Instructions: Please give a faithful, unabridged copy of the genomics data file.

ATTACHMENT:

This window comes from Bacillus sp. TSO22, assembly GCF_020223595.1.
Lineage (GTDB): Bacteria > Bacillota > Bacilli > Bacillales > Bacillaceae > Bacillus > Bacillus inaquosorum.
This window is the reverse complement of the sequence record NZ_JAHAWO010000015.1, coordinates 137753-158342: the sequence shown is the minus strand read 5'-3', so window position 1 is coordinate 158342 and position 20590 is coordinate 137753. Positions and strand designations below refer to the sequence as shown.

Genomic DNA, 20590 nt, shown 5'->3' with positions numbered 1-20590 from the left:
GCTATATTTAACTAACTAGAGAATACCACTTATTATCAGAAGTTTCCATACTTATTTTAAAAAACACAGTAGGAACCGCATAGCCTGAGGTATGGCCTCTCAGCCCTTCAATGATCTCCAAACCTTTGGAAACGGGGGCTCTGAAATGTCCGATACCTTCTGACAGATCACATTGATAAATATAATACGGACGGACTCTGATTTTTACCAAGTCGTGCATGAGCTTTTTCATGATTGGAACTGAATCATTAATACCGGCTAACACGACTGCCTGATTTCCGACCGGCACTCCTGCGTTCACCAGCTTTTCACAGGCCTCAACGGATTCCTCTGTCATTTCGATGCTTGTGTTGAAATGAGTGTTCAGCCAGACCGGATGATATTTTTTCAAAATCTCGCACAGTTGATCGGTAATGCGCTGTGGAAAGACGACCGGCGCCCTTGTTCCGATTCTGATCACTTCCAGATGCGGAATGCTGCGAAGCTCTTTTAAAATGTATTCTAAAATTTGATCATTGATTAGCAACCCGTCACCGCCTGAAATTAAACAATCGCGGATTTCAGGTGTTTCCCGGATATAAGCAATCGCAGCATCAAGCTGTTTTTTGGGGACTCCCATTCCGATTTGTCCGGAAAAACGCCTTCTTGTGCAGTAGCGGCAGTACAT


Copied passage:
This window comes from Bacillus sp. TSO22, assembly GCF_020223595.1.
Lineage (GTDB): Bacteria > Bacillota > Bacilli > Bacillales > Bacillaceae > Bacillus > Bacillus inaquosorum.
This window is the reverse complement of the sequence record NZ_JAHAWO010000015.1, coordinates 137753-158342: the sequence shown is the minus strand read 5'-3', so window position 1 is coordinate 158342 and position 20590 is coordinate 137753. Positions and strand designations below refer to the sequence as shown.

Genomic DNA, 20590 nt, shown 5'->3' with positions numbered 1-20590 from the left:
GCTATATTTAACTAACTAGAGAATACCACTTATTATCAGAAGTTTCCATACTTATTTTAAAAAACACAGTAGGAACCGCATAGCCTGAGGTATGGCCTCTCAGCCCTTCAATGATCTCCAAACCTTTGGAAACGGGGGCTCTGAAATGTCCGATACCTTCTGACAGATCACATTGATAAATATAATACGGACGGACTCTGATTTTTACCAAGTCGTGCATGAGCTTTTTCATGATTGGAACTGAATCATTAATACCGGCTAACACGACTGCCTGATTTCCGACCGGCACTCCTGCGTTCACCAGCTTTTCACAGGCCTCAACGGATTCCTCTGTCATTTCGATGCTTGTGTTGAAATGAGTGTTCAGCCAGACCGGATGATATTTTTTCAAAATCTCGCACAGTTGATCGGTAATGCGCTGTGGAAAGACGACCGGCGCCCTTGTTCCGATTCTGATCACTTCCAGATGCGGAATGCTGCGAAGCTCTTTTAAAATGTATTCTAAAATTTGATCATTGATTAGCAACCCGTCACCGCCTGAAATTAAACAATCGCGGATTTCAGGTGTTTCCCGGATATAAGCAATCGCAGCATCAAGCTGTTTTTTGGGGACTCCCATTCCGATTTGTCCGGAAAAACGCCTTCTTGTGCAGTAGCGGCAGTACAT